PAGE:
Work to carefully dismantle March’s Coronation Fountain will begin shortly, ready for the historic feature to be relocated once the town centre regeneration is complete.

Transport infrastructure provider Octavius has now started work in Broad Street and one of its first activities is to oversee a specialist heritage contractor to carefully dismantle, wrap and store the Grade II listed fountain.

The work is due to commence on Monday June 26 and will take around two weeks to complete.

The relocation of the fountain as part of the town’s ongoing regeneration project was approved by Fenland District Council’s planning committee in February, with support from Historic England.

It will be moved a few metres from its current position, at the top of the central reservation in Broad Street, to what will become a new pedestrianised, public realm area.

The relocation of the fountain - which was built to celebrate the Coronation of King George V in 1911 - will enable the new Broad Street road layout to be created, with a new roundabout replacing the existing traffic lights.

After the structure is dismantled, it will be transported for storage until being reinstated towards the end of the regeneration project in 2024.

In the meantime, Octavius has marked out the new location of the fountain on the road so its future location can be better visualised.

Cambs Times: Marking out of new March fountain locationMarking out of new March fountain location (Image: Fenland District Council)

Cllr Steve Count, district and county ward member for March, member of Cambridgeshire County Council’s March Area Transport Study (MATS) Group and member of the March Future High Streets steering group, said: “The fountain is 111 years old, and we know how important it is to the people of March that it is cared for whilst being dismantled and stored, ready to be reinstated in its new home.

“The steering group is aware of some concerns regarding the future location of the fountain so, at its last group meeting, we decided that its new location should be marked out on the road.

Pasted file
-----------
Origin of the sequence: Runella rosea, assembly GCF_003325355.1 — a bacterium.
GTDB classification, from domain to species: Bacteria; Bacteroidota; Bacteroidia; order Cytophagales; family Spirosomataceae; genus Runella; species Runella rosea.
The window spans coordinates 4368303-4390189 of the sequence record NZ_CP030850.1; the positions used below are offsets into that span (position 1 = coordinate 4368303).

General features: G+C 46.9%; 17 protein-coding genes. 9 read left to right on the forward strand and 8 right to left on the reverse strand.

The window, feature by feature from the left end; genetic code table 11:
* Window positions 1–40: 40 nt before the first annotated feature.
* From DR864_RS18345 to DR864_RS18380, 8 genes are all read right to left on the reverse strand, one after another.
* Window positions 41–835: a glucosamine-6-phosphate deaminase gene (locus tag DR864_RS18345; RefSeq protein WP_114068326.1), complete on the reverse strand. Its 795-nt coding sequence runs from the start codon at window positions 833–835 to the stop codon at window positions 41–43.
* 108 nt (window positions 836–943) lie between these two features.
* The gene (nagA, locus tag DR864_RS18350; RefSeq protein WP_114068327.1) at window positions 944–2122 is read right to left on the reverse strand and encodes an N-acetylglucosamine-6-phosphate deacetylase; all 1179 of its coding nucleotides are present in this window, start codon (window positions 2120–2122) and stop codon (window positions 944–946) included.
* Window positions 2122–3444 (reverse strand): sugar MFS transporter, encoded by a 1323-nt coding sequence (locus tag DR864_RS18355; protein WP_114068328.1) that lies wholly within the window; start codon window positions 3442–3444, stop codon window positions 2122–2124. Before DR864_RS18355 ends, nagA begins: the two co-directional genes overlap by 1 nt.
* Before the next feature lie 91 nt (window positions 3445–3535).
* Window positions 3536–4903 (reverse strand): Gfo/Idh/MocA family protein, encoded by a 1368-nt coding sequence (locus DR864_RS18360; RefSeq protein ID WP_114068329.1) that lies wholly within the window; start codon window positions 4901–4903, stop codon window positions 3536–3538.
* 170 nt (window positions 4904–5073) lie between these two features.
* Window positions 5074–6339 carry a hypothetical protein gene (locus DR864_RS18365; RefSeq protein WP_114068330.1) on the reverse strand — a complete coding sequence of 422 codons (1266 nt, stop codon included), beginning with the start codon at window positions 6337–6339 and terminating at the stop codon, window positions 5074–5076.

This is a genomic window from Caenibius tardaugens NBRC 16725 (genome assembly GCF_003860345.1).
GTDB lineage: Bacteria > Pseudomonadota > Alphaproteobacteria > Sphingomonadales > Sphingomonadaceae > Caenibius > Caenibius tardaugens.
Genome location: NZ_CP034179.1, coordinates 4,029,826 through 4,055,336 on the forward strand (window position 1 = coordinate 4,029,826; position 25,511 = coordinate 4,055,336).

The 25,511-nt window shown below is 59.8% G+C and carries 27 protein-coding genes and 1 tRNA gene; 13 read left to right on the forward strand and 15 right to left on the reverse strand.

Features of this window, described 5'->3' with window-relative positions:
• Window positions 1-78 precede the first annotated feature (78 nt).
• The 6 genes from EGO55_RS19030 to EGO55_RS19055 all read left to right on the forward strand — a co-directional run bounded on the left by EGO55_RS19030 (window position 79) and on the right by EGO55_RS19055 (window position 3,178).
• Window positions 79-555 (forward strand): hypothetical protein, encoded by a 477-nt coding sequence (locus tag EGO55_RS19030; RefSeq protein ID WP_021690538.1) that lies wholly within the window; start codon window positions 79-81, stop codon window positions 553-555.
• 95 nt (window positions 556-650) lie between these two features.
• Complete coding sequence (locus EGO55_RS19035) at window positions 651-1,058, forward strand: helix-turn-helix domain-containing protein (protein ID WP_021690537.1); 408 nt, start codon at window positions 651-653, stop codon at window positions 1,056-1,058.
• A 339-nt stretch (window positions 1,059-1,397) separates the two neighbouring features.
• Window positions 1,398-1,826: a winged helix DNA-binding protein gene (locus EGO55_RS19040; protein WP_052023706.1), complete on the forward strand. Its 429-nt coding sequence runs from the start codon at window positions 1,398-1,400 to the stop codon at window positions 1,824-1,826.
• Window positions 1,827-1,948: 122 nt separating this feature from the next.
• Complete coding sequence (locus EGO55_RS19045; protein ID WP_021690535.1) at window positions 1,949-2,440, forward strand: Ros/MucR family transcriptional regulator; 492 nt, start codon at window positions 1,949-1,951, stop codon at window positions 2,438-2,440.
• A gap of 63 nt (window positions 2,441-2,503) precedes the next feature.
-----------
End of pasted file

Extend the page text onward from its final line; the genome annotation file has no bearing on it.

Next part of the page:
“This will help residents and members of the steering group to better visualise the location and gauge any concerns.”

Cllr Chris Seaton, Fenland District Council’s portfolio holder for tansport and lead member of the March Future High Streets steering group, said: “After many months of preparation and the completion of other town centre regeneration projects, including the March Market Place improvements and the essential gas and water main upgrades, I’m delighted to see the Broad Street scheme get underway.

“The relocation of the town’s historic fountain is an important and necessary part of the works to allow the road transformation to take place and has been considered carefully with support and guidance from Historic England.”

Cllr Jan French, deputy leader of Fenland District Council, town, district and county ward member for March, chair of March Area Transport Study (MATS) Group and member of the March Future High Streets steering group, added: “We fully appreciate these works involve some disruption for our local businesses and residents, but they are essential to ensure the town we love adapts and thrives in future.

“Rather than sitting back and allowing our town centre to fall victim to the continued national decline of high streets, this is our opportunity to create a more purposeful town centre that meets the needs of our community.

“There’ll be less congestion with the removal of traffic lights and a new mini roundabout, a greener pedestrianised area with seating for socialising, a new seating area overlooking the river and many more improvements.

“We will of course be working closely with Octavius and our highways partners at Cambridgeshire County Council to do what we can to keep disruption to a minimum as this exciting next stage of the project continues.”

The Broad Street regeneration works are part of Cambridgeshire County Council’s March Area Transport Study (MATS), a wider programme of transport interventions to address existing capacity and safety problems across March and mitigate for future growth.

The works are being delivered with £3.6million of funding from the Government’s Future High Streets Fund, awarded to Fenland District Council, and over £6million from Cambridgeshire and Peterborough Combined Authority – £2million from the Combined Authority’s Market Towns Programme, and a further £4.2million from the Combined Authority’s major funding for March in the March Area Transport Study (MATS).

For more information on the regeneration works, visit: